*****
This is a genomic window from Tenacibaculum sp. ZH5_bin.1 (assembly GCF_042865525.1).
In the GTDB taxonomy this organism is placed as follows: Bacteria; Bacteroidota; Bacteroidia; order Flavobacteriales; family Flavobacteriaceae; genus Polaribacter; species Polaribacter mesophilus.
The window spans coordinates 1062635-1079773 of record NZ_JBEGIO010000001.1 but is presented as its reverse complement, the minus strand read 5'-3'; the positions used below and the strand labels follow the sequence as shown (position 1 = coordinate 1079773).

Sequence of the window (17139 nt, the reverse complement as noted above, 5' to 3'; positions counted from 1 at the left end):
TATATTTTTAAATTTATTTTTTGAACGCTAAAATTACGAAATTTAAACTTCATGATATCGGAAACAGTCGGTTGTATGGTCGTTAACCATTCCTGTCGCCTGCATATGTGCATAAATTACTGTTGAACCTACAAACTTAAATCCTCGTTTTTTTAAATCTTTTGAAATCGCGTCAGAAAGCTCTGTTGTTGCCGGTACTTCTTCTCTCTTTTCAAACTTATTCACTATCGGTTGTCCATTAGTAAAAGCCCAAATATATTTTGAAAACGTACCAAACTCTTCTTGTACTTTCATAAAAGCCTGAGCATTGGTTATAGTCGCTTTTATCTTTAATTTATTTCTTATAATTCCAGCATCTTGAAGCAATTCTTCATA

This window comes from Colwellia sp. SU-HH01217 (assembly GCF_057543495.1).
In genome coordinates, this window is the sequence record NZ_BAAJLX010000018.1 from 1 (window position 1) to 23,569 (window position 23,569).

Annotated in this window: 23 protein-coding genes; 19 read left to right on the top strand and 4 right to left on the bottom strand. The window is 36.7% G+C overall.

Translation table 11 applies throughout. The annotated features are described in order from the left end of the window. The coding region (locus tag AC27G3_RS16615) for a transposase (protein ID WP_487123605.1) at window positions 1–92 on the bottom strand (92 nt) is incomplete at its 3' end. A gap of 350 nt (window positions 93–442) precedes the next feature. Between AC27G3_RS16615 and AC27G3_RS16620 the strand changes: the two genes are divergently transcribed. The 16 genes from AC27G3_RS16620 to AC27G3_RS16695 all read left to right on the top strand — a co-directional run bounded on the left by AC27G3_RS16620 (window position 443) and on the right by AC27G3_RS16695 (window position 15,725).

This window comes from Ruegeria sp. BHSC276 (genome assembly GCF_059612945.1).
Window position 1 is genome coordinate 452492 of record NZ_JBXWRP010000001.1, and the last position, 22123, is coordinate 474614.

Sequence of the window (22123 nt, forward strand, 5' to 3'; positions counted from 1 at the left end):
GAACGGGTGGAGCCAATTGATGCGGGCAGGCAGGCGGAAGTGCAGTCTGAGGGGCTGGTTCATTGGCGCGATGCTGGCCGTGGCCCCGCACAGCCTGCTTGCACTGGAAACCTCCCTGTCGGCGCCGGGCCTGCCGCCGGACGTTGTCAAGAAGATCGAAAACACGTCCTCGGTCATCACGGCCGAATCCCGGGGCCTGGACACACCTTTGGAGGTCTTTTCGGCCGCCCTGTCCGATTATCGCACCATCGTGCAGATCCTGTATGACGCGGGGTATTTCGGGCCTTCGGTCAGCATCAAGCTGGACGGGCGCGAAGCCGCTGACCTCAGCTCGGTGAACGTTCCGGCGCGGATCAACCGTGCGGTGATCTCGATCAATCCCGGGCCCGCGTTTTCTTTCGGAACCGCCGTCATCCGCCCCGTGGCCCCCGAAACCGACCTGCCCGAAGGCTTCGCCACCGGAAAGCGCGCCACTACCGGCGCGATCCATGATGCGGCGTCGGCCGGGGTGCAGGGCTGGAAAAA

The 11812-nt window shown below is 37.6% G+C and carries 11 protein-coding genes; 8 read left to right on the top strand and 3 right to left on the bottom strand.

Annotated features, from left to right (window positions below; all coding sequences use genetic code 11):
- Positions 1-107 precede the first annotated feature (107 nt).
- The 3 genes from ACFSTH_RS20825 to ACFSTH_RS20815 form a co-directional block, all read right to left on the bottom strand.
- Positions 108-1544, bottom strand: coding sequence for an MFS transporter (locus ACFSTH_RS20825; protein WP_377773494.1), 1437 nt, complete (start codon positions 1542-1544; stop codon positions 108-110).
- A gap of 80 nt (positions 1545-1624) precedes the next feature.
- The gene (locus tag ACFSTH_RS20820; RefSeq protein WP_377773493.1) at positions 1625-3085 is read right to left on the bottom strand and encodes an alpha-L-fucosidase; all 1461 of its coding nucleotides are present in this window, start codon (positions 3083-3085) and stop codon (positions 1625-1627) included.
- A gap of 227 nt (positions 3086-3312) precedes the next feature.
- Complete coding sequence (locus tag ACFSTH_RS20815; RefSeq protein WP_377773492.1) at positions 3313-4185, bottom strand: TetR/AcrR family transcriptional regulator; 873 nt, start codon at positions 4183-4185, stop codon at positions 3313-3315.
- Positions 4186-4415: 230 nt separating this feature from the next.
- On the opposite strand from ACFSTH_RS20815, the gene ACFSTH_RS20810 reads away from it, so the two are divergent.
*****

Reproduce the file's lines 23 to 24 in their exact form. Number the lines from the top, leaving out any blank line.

- Positions 4186-4415: 230 nt separating this feature from the next.
- On the opposite strand from ACFSTH_RS20815, the gene ACFSTH_RS20810 reads away from it, so the two are divergent.